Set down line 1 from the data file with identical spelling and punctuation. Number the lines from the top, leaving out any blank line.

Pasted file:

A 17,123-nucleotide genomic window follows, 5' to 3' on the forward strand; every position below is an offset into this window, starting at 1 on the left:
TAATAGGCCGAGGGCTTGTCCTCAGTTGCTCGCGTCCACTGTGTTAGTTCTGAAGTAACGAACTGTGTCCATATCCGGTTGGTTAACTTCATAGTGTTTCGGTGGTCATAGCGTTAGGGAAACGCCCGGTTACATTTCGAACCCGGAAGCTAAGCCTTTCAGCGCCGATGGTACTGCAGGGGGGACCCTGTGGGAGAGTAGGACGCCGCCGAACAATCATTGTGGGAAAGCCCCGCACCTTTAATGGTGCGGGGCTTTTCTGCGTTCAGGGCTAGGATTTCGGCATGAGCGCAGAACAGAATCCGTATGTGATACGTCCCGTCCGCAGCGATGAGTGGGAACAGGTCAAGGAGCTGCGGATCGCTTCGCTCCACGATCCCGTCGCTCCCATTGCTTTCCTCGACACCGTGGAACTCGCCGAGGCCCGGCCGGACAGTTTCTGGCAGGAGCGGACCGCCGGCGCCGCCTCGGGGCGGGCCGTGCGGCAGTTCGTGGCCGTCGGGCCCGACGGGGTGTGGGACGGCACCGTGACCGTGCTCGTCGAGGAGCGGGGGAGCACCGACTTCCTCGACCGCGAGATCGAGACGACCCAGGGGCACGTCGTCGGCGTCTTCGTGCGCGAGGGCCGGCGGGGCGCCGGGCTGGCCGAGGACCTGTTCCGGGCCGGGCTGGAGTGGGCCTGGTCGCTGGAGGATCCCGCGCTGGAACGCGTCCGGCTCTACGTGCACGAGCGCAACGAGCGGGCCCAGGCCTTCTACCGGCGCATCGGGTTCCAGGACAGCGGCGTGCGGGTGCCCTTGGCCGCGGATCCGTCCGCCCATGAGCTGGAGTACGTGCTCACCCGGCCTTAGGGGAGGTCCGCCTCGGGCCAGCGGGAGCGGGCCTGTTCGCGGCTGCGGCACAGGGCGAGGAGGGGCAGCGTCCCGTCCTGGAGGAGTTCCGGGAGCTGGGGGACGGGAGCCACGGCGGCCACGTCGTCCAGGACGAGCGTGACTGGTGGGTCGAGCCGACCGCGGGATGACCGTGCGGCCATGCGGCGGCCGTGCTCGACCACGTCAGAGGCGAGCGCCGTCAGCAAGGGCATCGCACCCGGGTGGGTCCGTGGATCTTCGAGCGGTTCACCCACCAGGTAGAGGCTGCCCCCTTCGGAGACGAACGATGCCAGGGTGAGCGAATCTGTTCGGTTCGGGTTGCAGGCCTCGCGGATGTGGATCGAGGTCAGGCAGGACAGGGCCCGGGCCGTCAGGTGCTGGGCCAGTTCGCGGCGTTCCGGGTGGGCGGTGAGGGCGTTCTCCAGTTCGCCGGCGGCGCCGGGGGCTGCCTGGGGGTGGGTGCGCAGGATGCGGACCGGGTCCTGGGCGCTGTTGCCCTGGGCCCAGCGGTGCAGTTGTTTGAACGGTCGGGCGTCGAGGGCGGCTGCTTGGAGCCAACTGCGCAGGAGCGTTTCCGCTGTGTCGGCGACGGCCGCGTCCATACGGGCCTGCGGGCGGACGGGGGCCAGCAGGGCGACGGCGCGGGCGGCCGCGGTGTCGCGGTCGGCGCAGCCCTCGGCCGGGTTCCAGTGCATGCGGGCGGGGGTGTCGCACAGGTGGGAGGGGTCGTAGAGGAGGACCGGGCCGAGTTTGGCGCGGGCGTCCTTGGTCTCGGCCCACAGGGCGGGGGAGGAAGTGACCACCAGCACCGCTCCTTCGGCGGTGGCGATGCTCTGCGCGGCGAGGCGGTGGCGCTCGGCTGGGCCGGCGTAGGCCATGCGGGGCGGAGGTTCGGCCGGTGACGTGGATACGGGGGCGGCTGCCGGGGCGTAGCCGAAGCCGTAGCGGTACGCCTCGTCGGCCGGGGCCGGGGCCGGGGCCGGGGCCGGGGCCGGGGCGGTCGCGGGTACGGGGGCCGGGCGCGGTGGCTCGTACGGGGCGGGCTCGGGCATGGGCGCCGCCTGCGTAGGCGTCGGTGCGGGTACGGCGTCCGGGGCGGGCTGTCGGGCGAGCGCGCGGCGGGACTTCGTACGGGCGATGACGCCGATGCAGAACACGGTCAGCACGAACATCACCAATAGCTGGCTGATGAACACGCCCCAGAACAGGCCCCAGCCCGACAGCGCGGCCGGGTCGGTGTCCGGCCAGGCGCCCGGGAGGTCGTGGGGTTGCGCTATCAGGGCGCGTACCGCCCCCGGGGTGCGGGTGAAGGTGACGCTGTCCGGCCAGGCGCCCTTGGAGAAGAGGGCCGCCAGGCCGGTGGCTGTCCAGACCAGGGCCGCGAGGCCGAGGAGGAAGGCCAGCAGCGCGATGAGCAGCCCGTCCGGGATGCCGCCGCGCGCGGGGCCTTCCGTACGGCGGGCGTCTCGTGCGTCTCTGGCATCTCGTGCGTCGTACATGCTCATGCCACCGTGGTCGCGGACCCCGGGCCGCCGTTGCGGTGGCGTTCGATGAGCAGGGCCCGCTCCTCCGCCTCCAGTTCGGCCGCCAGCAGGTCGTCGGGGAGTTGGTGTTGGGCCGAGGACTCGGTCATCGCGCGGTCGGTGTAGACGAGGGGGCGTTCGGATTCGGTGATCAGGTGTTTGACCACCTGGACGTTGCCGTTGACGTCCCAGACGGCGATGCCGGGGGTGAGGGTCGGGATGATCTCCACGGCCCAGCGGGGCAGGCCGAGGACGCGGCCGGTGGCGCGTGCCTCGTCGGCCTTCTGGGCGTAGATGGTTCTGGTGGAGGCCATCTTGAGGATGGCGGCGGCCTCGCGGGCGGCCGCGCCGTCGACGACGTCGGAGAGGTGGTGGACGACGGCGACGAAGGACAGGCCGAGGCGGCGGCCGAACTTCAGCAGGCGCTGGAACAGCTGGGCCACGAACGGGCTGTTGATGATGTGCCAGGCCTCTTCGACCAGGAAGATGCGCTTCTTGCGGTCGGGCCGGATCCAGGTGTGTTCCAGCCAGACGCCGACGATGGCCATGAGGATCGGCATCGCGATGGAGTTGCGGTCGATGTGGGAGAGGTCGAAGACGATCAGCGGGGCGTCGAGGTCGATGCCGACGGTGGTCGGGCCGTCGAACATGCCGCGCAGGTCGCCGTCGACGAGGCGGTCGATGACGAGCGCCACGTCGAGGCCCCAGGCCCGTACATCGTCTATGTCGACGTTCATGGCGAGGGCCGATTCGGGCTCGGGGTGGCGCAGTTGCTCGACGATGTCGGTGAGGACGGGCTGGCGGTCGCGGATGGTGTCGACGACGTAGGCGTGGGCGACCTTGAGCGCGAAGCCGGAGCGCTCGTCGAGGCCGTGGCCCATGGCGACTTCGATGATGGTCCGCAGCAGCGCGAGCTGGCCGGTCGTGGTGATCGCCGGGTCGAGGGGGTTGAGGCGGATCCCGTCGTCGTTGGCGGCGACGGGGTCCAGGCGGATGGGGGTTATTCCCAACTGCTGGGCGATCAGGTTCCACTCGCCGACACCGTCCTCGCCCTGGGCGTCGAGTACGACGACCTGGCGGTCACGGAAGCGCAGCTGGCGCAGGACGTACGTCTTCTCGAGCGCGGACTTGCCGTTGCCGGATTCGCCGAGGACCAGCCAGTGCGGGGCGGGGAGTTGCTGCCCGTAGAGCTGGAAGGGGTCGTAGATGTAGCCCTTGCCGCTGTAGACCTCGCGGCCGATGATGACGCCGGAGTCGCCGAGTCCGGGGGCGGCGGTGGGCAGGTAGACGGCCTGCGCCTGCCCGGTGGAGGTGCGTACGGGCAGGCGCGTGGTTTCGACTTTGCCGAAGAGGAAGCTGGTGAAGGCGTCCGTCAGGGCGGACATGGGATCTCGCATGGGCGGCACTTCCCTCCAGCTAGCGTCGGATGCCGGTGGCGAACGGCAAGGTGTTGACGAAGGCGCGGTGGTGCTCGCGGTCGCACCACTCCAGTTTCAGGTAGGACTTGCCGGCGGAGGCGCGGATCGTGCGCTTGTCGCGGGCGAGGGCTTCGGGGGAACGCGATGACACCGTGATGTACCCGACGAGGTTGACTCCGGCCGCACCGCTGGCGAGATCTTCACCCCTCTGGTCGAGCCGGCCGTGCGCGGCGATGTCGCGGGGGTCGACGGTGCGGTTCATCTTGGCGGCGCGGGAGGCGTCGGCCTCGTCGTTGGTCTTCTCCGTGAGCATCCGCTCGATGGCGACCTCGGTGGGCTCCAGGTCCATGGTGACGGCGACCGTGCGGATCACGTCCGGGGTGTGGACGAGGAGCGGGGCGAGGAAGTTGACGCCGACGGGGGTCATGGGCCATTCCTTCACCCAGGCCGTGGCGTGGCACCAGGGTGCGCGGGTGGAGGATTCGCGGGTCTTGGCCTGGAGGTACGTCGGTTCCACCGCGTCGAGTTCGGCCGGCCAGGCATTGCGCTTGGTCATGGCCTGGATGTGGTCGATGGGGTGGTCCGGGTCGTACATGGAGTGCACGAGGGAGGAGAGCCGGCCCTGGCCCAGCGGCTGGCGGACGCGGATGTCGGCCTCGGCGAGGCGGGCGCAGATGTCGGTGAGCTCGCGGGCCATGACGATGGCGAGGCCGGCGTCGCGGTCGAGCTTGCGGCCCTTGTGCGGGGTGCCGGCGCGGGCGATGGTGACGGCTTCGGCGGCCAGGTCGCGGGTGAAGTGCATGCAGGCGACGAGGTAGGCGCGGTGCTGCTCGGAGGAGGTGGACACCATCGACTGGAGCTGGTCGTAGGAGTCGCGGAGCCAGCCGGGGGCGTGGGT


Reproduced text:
A 17,123-nucleotide genomic window follows, 5' to 3' on the forward strand; every position below is an offset into this window, starting at 1 on the left: